Background: Sebaceous glands are specialized cutaneous adnexal glands, which work under constant hormonal control to produce sebum. They can give rise to several proliferative lesions, such as hamartoma, hyperplasia and neoplasms (adenoma, epithelioma and carcinoma). Their nomenclature is currently confusing, both in veterinary and in human medicine, owing to the difficulty of differentiating between some of these lesions.
Methods: The present study used immunohistochemistry to determine the expression levels and patterns of survivin and Ki67 in five samples of normal canine skin and 44 cases of canine cutaneous lesions with sebaceous differentiation (10 hamartomas, nine hyperplasia, eight adenomas, eight epitheliomas and nine carcinomas).
Results: In normal glands, survivin, as well as Ki67, was expressed in scattered reserve cells. In hamartomas, survivin was more highly expressed than in normal skin, indicating a possible role of this molecule in the pathogenesis of these congenital lesions. In tumours, a moderate or high level of survivin and Ki67 expression (more than two and four and more than two positive cells, respectively) were significantly correlated with a malignant histotype, infiltrative growth and a moderate or high number of mitoses (more than two).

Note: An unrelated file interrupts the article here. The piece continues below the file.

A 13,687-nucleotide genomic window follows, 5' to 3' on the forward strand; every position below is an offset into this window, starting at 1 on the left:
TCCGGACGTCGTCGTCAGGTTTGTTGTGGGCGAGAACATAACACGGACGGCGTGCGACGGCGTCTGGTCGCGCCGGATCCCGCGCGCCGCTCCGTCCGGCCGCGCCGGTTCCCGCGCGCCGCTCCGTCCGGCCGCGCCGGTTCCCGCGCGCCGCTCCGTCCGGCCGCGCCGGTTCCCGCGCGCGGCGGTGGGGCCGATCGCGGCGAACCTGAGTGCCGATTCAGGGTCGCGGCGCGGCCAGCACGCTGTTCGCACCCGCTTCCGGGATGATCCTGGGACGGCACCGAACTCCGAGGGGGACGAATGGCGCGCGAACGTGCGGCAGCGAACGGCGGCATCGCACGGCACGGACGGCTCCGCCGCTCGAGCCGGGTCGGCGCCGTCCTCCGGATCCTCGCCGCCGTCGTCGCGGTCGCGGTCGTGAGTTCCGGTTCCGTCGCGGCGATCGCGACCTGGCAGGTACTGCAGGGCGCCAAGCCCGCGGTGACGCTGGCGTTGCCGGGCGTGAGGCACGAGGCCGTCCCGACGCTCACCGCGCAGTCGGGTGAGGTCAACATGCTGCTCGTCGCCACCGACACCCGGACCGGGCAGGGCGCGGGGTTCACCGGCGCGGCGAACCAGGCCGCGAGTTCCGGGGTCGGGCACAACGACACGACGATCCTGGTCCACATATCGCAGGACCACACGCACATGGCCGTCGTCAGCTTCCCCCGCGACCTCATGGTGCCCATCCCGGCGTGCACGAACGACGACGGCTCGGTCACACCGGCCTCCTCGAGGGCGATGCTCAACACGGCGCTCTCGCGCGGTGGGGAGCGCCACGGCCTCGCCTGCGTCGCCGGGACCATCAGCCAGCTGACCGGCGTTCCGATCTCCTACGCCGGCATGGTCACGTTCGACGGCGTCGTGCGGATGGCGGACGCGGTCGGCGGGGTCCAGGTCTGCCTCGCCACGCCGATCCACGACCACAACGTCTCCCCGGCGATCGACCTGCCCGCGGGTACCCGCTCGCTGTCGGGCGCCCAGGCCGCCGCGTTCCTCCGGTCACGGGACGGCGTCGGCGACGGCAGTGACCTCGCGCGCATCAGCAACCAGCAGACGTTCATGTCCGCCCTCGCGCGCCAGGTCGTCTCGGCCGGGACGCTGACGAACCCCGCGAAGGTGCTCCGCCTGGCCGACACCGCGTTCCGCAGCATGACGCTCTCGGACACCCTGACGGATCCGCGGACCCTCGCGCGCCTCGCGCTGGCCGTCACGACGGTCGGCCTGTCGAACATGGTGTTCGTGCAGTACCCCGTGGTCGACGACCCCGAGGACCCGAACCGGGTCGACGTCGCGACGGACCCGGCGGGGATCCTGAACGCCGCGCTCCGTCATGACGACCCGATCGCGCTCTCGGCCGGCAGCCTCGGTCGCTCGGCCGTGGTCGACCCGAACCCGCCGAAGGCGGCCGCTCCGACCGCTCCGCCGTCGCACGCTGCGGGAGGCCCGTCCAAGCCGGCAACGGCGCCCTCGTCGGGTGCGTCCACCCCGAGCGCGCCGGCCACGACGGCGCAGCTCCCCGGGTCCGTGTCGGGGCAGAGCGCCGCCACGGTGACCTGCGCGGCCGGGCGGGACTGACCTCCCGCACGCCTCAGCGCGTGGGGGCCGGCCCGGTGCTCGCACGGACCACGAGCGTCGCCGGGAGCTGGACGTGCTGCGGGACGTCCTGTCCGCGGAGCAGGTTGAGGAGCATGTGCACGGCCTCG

Conclusions and clinical importance: The level of survivin expression increased with increasing malignancy, designating survivin as a new diagnostic marker in the assessment of malignancy of sebaceous tumours.
© 2012 The Authors. Veterinary Dermatology © 2012 ESVD and ACVD.